First Round to the Drivers
Technology and the law run at very different speeds. In under a decade, new technology has enabled companies like Uber to accelerate from a local start up company in San Francisco to a fast moving global brand and wunderkind of the gig economy, valued at more than £50bn. English law meanwhile, forged in centuries of precedent and statute, moves forward at a more modest pace.
As one the biggest global disruptors, Uber has successfully challenged the status quo in nearly 70 countries and more than 500 cities by providing a personal taxi service that uses a simple app linked to a mobile phone. But this year, after encountering serious legal problems in multiple jurisdictions, Uber has finally hit the buffers in England coming into head-on conflict with our robust employment laws.
On 28th October, a London employment tribunal heard a case brought by two drivers, Yaseen Aslam and James Farrar, funded by the GMB union on behalf of 19 Uber workers. Their argument was simple: they were employed by Uber, rather than being self-employed, and were therefore entitled to basic employment rights, including the right to be paid the national minimum wage and to receive paid holiday, both of which were previously denied to them by Uber.
The counter argument relied on the small print of the contract, very carefully (and cleverly) conceived by Uber’s lawyers, from the passenger would be astonished to learn that he was in fact contracting with the individual driver, running his own mini-cab business, and that Uber was only acting as the driver’s agent to set up the ride. In simple terms: Uber was claiming to be just a technology company, not a taxi provider. When it was put to the tribunal, which examined in detail how the working relationship operated in practice, that argument was rejected outright as a wholly artificial construct that did not reflect the reality of the situation,
In a landmark decision, the tribunal found that the drivers were in fact “workers” – a limbo status somewhere between being employed and self-employed, but which entitled them to limited protection under English employment legislation. Although workers are not protected against unfair dismissal, and are not entitled to any redundancy payment, they do have rights, for example, in relation to working time (5.6 weeks’ annual holiday, a 48-hour maximum working week and appropriate rest breaks); the right to be paid the national minimum wage (£7.20 for 25 and over); the right to receive sick pay; a prohibition on unlawful deductions from their wages; and protection against discrimination and in relation to whistle-blowing.
So does this mean that a sharp brake has been put on the gig economy, which has been largely responsible for the enormous increase in the UK’s self-employed workforce? Not necessarily: Uber has already confirmed that it will appeal the tribunal’s decision while the law firm which acted for the drivers is planning several hundred further legal claims from other Uber drivers.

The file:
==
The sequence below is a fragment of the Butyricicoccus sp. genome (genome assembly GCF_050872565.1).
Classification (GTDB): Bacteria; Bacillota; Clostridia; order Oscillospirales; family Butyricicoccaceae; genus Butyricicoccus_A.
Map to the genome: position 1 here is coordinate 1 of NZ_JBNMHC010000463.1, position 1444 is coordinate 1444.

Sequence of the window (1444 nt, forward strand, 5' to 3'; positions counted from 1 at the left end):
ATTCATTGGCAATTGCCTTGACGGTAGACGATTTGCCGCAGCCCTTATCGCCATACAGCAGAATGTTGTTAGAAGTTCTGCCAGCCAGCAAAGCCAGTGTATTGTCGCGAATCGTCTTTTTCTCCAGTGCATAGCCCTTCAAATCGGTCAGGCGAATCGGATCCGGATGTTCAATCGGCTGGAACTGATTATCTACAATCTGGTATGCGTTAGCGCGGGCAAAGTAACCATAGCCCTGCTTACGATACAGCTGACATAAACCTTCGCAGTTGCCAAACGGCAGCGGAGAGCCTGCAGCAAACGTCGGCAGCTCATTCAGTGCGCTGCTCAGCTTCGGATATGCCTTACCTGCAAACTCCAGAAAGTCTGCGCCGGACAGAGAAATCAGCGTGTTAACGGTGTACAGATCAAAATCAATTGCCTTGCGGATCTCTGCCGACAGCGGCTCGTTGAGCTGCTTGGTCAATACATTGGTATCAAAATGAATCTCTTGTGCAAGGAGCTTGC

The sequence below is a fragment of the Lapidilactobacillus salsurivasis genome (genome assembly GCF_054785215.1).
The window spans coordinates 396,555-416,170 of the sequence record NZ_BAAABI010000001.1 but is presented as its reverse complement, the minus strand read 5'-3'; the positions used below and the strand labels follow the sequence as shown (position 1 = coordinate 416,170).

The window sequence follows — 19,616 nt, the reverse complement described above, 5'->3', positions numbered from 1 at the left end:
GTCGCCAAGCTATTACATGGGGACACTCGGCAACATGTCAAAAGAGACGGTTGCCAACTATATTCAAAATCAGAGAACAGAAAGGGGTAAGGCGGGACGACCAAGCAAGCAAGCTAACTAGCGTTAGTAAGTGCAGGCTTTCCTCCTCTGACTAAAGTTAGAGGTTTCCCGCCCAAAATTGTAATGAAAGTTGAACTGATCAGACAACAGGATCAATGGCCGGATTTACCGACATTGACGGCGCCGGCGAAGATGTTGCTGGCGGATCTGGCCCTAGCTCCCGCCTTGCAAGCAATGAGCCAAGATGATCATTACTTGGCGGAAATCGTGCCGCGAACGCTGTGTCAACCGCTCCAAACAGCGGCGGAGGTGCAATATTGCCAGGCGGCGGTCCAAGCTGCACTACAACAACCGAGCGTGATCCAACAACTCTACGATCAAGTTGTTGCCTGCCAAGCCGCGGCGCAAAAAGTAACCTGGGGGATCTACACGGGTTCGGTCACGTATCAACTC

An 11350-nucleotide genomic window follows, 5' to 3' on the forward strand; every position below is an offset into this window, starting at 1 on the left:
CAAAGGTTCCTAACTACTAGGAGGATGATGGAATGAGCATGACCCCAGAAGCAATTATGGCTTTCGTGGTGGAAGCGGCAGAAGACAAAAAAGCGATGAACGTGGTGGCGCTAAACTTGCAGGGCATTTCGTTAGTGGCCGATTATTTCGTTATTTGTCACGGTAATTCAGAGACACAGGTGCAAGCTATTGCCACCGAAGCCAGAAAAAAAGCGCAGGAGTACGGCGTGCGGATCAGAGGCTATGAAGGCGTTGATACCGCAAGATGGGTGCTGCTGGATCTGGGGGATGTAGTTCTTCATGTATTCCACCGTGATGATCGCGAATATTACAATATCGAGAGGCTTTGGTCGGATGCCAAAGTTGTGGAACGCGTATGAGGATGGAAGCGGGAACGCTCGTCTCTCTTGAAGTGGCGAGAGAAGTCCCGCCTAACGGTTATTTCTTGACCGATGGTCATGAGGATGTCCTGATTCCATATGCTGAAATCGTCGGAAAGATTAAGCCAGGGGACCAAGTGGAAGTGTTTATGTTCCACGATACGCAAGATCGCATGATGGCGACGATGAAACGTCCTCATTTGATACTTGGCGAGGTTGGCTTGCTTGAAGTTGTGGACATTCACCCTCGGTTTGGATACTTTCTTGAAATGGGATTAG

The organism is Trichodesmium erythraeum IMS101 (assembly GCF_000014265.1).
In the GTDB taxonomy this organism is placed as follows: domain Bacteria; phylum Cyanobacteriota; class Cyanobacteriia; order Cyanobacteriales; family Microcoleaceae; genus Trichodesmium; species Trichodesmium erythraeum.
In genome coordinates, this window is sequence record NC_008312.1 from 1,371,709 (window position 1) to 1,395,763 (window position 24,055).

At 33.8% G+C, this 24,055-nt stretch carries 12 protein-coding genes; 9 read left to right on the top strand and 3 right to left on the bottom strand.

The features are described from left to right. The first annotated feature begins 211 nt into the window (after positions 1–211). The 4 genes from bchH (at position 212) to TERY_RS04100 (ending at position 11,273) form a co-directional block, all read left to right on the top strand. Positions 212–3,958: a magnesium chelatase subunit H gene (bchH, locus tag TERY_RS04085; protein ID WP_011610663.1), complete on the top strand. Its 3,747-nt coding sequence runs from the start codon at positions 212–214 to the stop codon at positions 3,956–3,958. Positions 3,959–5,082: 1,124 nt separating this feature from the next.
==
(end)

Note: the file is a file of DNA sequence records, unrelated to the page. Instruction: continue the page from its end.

Although the claimant drivers may have won the first battle, the war is far from over. The present legal position is that, where individuals provide services as part of a business carried on by someone else, they are likely to have the status of a worker who enjoys limited protection against exploitation by the business in which they are engaged. Ironically, Uber is a victim of its own success given there is anecdotal evidence that many of its drivers positively like the flexibility that is offered them.
It remains to be seen whether the decision will have implications beyond Uber for the numerous companies in the gig economy that engage people to provide services without formally employing them, as well as for those people who work through personal service companies. If the legal structure of the relationship is artificial, it will be open to challenge.
If upheld on appeal, perhaps ultimately going as far as the Supreme Court, the tribunal decision might require other gig economy businesses to treat its staff as workers rather than as self-employed, disrupting their business model. The consequent increase in the pay and benefits of their workers would cost those companies more, which they might then simply pass on to consumers.
The law evolves slowly, taking time to catch up with social developments. While employment law is equipped to give rights to Uber drivers and the like, it may no longer reflect the way in which work patterns have changed and must develop to allow employers (and some workers) the flexibility to operate their new business model. Some will protest that depriving people of employment rights is exploitation, others see it as a restriction on their freedom to do business. But one point seems clear: however far or fast employment law may have to go before it catches up with the gig economy, no amount of artificial contract drafting can change the substance of a situation. Contractual arrangements that do not reflect reality are likely to be rejected by future employment tribunals and by the courts.
The Uber case is therefore a salutary lesson for all employers – whether in the gig economy or not – to look carefully at the terms and conditions of their employment contracts. Try and outrun the law by being too clever and it will eventually catch up with you.
This article was originally published in HRM Guide, and can be found here.
Partner, Hunters incorporating May, May & Merrimans